Title: Partial cover to a project I'm working on with Mike San Giacomo Media Used: #3 pencil, Hunt 102 crow quill pen tip & holder and FW acrylic artists ink Size: 11 x 17”

Mike Gustovich

Artist’s Name:

rjp: What comic projects are you currently developing? MG: I’m working on a project with Mike San Giacomo, great writer: TALES FROM THE STARLIGHT DIVE IN and PHANTOM JACK. It’s called the POWER OF SEVEN. He’s writing. I’m drawing, inking lettering the 1st issue. I won’t be drawing the second issue. Details are best left for after publication next year. I’ve written a time travel graphic novel which probably will be the best work of my entire life. I don’t have time to draw it. Same with ZOMBIE SPIES VS THE VAMPIRE HOARDE. I’m also working on various novels, cartoon strips, humor stories, etc.

rjp: What do you think of the term "starving artist"? Specifically, does the struggle to pay the bills; to be compensated for one's work; influence what an artist will or won't pursue based on perceived commercial value? MG: Right now, if I were to insist that I do only writing/art for a living, I would definitely be a starving artist. Most artists are starving one way or another. Most financially, others are starving for publication/recognition. We starve for time, acceptance, and gratification. Very few have it all. Or even enough. Art is rarely appreciated enough to compensate appropriately. In ways, art is dying out in the public’s value of it. In the schools, in the market place in our society. We do what we have to do to stay alive and functioning. Artists’ Names: Title: Batman [© DC Comics] Media Used: Hunt 102 crow quill pen tip & holder and FW acrylic artists ink Size: 8.5 x 11” rjp: With advancements in computer graphic tablet technology, some artists are now creating their work directly in the digital medium and releasing it in purely digital formats... are the days of paper & pulp doomed to the realm of fading memories?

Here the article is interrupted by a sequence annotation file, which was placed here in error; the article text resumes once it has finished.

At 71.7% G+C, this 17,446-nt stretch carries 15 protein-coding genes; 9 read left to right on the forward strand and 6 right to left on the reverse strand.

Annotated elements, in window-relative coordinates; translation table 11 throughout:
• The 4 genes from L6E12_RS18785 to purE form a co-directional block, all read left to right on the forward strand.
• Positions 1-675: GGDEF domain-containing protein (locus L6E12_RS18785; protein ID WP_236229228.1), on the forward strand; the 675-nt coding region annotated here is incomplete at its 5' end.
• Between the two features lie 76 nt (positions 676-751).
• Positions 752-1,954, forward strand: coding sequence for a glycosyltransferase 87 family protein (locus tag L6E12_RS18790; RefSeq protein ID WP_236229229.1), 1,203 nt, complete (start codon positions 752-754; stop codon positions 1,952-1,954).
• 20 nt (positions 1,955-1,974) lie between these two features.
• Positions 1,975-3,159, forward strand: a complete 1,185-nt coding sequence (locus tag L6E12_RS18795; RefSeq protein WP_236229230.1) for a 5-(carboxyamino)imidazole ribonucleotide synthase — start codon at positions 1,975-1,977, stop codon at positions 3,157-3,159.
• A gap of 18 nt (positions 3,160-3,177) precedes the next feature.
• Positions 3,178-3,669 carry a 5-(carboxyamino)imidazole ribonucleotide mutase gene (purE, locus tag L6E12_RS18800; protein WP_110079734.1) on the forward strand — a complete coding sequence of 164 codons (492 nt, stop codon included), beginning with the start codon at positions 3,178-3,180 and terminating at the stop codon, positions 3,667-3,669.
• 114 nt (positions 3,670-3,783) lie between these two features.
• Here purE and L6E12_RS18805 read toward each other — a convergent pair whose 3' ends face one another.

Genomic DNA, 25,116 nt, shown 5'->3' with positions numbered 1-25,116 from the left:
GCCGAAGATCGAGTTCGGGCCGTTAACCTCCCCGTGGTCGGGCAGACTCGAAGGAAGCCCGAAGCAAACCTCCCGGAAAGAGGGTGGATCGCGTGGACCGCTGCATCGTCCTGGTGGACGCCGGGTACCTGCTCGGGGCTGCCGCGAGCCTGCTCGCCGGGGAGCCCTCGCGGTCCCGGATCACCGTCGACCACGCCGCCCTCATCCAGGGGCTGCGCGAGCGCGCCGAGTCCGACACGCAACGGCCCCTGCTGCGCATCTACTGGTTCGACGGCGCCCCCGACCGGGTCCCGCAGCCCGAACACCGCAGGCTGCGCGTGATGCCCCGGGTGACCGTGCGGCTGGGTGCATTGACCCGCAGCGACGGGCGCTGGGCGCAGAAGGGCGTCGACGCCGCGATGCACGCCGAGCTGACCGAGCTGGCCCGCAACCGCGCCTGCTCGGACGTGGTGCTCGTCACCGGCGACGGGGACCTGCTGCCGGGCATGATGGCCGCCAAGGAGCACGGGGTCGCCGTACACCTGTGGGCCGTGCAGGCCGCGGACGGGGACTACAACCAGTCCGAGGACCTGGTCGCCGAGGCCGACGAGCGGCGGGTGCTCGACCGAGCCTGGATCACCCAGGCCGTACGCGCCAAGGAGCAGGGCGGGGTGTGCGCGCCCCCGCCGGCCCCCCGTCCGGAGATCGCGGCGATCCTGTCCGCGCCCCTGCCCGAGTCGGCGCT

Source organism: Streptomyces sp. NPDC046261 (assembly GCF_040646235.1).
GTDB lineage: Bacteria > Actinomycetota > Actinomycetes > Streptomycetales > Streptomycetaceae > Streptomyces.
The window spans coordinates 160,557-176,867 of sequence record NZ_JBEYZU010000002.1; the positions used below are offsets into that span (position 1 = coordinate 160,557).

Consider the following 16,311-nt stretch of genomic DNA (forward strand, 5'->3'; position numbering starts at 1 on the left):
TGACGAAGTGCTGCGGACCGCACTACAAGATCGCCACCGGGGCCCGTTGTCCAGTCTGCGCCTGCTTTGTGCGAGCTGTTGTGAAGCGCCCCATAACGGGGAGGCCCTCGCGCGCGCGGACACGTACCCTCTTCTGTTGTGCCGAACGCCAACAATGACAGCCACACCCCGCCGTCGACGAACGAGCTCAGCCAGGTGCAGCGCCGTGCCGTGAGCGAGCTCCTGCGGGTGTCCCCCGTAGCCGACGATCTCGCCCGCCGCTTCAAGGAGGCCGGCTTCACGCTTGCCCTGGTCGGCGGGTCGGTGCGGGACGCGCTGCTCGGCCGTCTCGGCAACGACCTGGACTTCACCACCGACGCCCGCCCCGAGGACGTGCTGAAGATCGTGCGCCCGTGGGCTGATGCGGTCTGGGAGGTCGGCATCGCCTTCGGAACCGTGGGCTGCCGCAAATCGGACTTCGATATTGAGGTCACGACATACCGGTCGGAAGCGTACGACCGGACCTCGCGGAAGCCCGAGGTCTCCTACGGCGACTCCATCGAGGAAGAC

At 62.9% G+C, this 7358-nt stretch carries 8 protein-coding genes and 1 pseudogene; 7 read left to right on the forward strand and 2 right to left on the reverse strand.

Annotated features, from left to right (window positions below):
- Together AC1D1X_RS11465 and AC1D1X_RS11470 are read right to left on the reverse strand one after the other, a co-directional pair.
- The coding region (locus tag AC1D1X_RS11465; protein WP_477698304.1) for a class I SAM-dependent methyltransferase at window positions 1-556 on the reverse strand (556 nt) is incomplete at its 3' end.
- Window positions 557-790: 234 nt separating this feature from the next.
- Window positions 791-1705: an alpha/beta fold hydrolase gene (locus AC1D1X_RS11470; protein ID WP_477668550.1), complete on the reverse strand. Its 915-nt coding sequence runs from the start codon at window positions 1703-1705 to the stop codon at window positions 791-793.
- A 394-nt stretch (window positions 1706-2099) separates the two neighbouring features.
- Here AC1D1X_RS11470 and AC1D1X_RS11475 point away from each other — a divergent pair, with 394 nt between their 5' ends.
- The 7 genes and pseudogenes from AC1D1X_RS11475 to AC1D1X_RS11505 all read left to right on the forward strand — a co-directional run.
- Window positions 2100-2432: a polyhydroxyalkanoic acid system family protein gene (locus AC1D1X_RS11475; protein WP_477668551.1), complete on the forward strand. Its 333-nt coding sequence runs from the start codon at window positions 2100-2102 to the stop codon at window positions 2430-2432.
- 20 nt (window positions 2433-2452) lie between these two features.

Mike Gustovich [inks]

I grieve for the future. In the midst of digital creation is a massive killing field that we all march toward, blindfolded, unaware.

MG: Probably. Book stores are going under. Libraries are being closed down. Environmentally, it’s a better route to go. But without the printed word there are no books only stories. Without original art there are only pixels. Without hard copy there is no smell, no touch and no real connection. Without these how can there ever be nostalgia, memories? I grieve for the future. In the midst of digital creation is a massive killing field that we all march toward, blindfolded, unaware.

rjp: Do you find it difficult to stay motivated/inspired? MG: Never! I only find it difficult to find time to sit down at the drawing board/ computer. Everything else comes easily, unbidden as though someone else is doing the creating and I’m just the conduit. A strange admission since I prefer to do my own work. rjp: What do you think of the impact that social networks have had as an alternate means of connecting you, your work and your audience? MG: Evolution is not a theory. It applies to all systems. However, a law of nature seems to be that all systems tend to deteriorate into chaos. How can I disparage technology when I use it? It has become a part of my system. At age 57, my biological system is deteriorating towards chaos. What does that say of my system’s parts? I embrace the things that make art/writing easier but curse it for the anchor that it is. I can only create until my last breath. rjp: What do you think of the New 52 direction DC is taking? Do you wish you were taking part? MG: No. To start over like this is an insult to all that has gone before. What the characters were, are, could have been – is all for naught. What we creators have done is all for naught. What greater slap in the face than to say that nothing we’ve done matters any more? There is no honor in this, no respect, only profit and ego. rjp: Do you have any big plans, shows or Cons coming up? MG: I plan on living forever. So far so good. I usually only do small conventions, locally really. My biggest plans are in my stories. Just one at a time. Until they’re done. Or I am.